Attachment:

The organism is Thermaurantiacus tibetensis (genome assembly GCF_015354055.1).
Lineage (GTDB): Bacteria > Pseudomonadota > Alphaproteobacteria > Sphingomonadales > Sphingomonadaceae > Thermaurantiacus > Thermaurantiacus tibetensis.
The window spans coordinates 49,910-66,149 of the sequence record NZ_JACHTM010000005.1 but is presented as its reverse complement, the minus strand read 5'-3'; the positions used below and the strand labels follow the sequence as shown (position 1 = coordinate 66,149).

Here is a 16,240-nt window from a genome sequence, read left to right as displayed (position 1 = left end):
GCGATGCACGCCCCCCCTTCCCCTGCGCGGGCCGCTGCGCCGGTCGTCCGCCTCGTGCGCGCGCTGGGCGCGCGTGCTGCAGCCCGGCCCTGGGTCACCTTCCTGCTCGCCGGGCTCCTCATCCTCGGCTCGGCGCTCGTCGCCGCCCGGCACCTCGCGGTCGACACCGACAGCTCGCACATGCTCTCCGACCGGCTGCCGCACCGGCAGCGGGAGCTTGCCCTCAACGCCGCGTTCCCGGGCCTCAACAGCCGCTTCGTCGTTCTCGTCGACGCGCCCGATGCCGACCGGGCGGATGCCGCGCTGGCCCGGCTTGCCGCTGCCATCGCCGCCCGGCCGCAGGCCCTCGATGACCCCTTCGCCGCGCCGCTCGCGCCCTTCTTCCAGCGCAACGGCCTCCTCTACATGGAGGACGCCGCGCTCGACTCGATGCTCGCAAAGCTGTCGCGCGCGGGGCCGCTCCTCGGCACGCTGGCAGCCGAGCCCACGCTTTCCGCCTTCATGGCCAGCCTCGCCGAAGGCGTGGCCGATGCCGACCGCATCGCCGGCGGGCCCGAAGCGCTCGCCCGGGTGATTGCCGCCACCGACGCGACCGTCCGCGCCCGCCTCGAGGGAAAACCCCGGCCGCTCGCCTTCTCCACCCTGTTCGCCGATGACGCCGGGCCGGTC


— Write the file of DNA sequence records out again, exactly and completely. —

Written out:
The organism is Thermaurantiacus tibetensis (genome assembly GCF_015354055.1).
Lineage (GTDB): Bacteria > Pseudomonadota > Alphaproteobacteria > Sphingomonadales > Sphingomonadaceae > Thermaurantiacus > Thermaurantiacus tibetensis.
The window spans coordinates 49,910-66,149 of the sequence record NZ_JACHTM010000005.1 but is presented as its reverse complement, the minus strand read 5'-3'; the positions used below and the strand labels follow the sequence as shown (position 1 = coordinate 66,149).

Here is a 16,240-nt window from a genome sequence, read left to right as displayed (position 1 = left end):
GCGATGCACGCCCCCCCTTCCCCTGCGCGGGCCGCTGCGCCGGTCGTCCGCCTCGTGCGCGCGCTGGGCGCGCGTGCTGCAGCCCGGCCCTGGGTCACCTTCCTGCTCGCCGGGCTCCTCATCCTCGGCTCGGCGCTCGTCGCCGCCCGGCACCTCGCGGTCGACACCGACAGCTCGCACATGCTCTCCGACCGGCTGCCGCACCGGCAGCGGGAGCTTGCCCTCAACGCCGCGTTCCCGGGCCTCAACAGCCGCTTCGTCGTTCTCGTCGACGCGCCCGATGCCGACCGGGCGGATGCCGCGCTGGCCCGGCTTGCCGCTGCCATCGCCGCCCGGCCGCAGGCCCTCGATGACCCCTTCGCCGCGCCGCTCGCGCCCTTCTTCCAGCGCAACGGCCTCCTCTACATGGAGGACGCCGCGCTCGACTCGATGCTCGCAAAGCTGTCGCGCGCGGGGCCGCTCCTCGGCACGCTGGCAGCCGAGCCCACGCTTTCCGCCTTCATGGCCAGCCTCGCCGAAGGCGTGGCCGATGCCGACCGCATCGCCGGCGGGCCCGAAGCGCTCGCCCGGGTGATTGCCGCCACCGACGCGACCGTCCGCGCCCGCCTCGAGGGAAAACCCCGGCCGCTCGCCTTCTCCACCCTGTTCGCCGATGACGCCGGGCCGGTC